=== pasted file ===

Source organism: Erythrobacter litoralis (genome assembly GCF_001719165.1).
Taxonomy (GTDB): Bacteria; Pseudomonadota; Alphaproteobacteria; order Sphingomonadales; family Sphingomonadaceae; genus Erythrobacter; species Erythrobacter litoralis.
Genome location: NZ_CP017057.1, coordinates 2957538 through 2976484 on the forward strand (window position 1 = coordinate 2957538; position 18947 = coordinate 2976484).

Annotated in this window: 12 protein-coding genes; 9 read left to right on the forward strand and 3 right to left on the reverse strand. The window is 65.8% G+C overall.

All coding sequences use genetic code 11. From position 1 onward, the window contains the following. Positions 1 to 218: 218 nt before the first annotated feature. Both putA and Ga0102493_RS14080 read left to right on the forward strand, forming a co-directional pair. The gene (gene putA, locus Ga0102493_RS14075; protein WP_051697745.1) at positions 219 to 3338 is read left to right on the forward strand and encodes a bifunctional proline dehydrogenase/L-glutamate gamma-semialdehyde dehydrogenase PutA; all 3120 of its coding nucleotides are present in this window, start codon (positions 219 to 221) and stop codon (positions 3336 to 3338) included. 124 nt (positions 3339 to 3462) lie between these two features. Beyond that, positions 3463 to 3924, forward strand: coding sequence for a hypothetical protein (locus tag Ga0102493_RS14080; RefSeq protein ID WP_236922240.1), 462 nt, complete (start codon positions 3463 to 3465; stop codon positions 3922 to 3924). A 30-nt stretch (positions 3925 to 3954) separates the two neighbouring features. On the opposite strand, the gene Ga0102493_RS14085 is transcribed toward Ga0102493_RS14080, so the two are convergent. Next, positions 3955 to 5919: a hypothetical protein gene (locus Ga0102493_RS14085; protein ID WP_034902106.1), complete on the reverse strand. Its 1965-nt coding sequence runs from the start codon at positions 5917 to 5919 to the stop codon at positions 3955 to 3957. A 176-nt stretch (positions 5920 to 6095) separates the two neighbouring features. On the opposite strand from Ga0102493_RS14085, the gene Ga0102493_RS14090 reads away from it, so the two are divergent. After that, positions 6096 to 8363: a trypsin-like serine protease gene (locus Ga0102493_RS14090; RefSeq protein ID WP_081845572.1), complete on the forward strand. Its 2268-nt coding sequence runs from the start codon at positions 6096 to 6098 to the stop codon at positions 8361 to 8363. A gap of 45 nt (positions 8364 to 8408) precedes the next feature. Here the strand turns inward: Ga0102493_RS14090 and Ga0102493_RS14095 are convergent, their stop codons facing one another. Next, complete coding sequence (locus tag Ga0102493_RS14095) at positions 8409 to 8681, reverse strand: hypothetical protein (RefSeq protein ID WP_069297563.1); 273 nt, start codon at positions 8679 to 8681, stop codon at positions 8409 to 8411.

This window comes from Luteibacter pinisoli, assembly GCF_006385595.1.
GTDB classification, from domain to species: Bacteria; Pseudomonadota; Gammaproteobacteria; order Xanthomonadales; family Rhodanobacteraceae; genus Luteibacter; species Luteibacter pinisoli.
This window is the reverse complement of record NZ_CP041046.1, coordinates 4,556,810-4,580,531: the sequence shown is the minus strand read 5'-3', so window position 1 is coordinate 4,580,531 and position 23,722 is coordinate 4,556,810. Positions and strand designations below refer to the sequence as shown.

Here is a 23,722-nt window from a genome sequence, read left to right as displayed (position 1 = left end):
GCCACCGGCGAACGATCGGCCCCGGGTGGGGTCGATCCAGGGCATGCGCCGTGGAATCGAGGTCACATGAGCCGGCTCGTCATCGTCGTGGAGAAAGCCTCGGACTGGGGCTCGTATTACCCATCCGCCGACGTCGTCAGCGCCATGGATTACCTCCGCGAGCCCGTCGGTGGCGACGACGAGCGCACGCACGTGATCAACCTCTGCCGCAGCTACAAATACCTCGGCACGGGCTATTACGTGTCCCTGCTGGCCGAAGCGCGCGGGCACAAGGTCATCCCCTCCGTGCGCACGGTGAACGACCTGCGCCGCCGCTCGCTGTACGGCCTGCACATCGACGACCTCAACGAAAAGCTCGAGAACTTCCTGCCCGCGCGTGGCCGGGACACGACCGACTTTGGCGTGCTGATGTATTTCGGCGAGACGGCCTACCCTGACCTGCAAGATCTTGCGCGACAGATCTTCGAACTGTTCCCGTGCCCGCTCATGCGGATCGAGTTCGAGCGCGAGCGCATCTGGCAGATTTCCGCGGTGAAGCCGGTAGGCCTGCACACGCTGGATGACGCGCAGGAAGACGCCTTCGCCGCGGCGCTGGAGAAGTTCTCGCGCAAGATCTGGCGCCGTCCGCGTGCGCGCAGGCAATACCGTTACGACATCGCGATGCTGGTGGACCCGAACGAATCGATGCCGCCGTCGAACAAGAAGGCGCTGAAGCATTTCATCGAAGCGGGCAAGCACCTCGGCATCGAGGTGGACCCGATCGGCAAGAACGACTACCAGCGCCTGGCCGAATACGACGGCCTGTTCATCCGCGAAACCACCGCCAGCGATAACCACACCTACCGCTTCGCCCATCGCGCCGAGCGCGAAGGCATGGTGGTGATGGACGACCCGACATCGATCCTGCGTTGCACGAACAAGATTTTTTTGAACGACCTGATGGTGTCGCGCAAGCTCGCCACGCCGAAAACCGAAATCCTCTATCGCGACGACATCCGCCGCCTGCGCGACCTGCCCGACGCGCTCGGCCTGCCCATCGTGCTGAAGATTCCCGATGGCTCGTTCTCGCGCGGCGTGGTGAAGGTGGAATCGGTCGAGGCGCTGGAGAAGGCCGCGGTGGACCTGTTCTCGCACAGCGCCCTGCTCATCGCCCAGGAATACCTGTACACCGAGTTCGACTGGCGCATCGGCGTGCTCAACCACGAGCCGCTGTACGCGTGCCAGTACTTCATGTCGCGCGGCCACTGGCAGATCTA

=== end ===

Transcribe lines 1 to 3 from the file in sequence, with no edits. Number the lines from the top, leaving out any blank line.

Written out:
Source organism: Erythrobacter litoralis (genome assembly GCF_001719165.1).
Taxonomy (GTDB): Bacteria; Pseudomonadota; Alphaproteobacteria; order Sphingomonadales; family Sphingomonadaceae; genus Erythrobacter; species Erythrobacter litoralis.
Genome location: NZ_CP017057.1, coordinates 2957538 through 2976484 on the forward strand (window position 1 = coordinate 2957538; position 18947 = coordinate 2976484).